Your grammar book is oversimplifying. We use the past perfect when we are referring to an event at an earlier time than the point we are focussing on in our narrative. The choice never (or hardly ever) affects how the hearer interprets the sequence of events, but only affects how the speaker relates the events to the point in time that we are focussing on.
After her father died, she moved to her grandfather's town.
After her father died, she had moved to her grandfather's town.
are both fully grammatical, both fully idiomatic, and can both be used to refer to exactly the same series of events. The only difference is that in the second one, there is a "viewpoint" time that is before now but after her moving - perhaps the text will go on to describe events that happened at that viewpoint time.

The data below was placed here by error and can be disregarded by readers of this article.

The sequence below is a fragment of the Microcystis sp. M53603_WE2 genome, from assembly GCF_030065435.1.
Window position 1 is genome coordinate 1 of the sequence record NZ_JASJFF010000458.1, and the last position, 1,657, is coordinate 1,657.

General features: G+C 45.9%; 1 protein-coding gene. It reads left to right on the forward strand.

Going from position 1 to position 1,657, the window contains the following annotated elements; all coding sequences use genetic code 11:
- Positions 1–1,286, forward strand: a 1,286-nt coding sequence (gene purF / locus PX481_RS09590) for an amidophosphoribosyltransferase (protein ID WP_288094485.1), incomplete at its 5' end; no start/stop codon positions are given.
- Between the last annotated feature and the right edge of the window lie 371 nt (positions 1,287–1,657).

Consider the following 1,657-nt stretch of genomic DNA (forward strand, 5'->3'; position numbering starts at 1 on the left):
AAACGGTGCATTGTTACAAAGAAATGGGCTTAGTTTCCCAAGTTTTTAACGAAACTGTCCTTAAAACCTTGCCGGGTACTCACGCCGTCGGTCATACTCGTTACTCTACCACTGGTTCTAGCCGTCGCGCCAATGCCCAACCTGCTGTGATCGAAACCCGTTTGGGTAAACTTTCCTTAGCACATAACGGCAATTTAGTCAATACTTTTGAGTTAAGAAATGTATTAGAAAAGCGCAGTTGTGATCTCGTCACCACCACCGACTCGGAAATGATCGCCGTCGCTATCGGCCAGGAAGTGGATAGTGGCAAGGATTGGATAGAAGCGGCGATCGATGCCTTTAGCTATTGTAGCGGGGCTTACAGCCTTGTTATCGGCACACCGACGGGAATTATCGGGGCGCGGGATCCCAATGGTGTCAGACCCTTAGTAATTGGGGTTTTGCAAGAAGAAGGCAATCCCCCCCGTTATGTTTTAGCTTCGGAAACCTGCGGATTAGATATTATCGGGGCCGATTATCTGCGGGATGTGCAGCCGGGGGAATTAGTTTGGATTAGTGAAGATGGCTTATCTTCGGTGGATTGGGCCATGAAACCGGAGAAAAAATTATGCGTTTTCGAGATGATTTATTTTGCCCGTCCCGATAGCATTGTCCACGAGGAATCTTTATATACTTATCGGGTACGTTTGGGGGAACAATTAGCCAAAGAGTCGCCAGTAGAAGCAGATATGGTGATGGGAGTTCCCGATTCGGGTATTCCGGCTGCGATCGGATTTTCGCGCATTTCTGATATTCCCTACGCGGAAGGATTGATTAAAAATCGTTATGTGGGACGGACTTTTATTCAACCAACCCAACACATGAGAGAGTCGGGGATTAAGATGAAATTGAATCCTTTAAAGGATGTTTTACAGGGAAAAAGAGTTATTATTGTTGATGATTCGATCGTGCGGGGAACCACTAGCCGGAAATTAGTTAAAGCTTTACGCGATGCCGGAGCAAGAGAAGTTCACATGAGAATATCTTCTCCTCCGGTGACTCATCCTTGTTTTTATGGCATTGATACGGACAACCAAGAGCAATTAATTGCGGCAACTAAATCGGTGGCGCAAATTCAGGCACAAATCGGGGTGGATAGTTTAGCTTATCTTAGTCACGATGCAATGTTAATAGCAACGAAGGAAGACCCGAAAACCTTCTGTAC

If you are asking about using the past perfect in the after clause,
After her father had died, she moved to her grandfather's town.
After her father had died, she had moved to her grandfather's town.
are both grammatical, but I would say less usual. To me, they imply that the viewpoint in the past is in her mind, rather than a general one.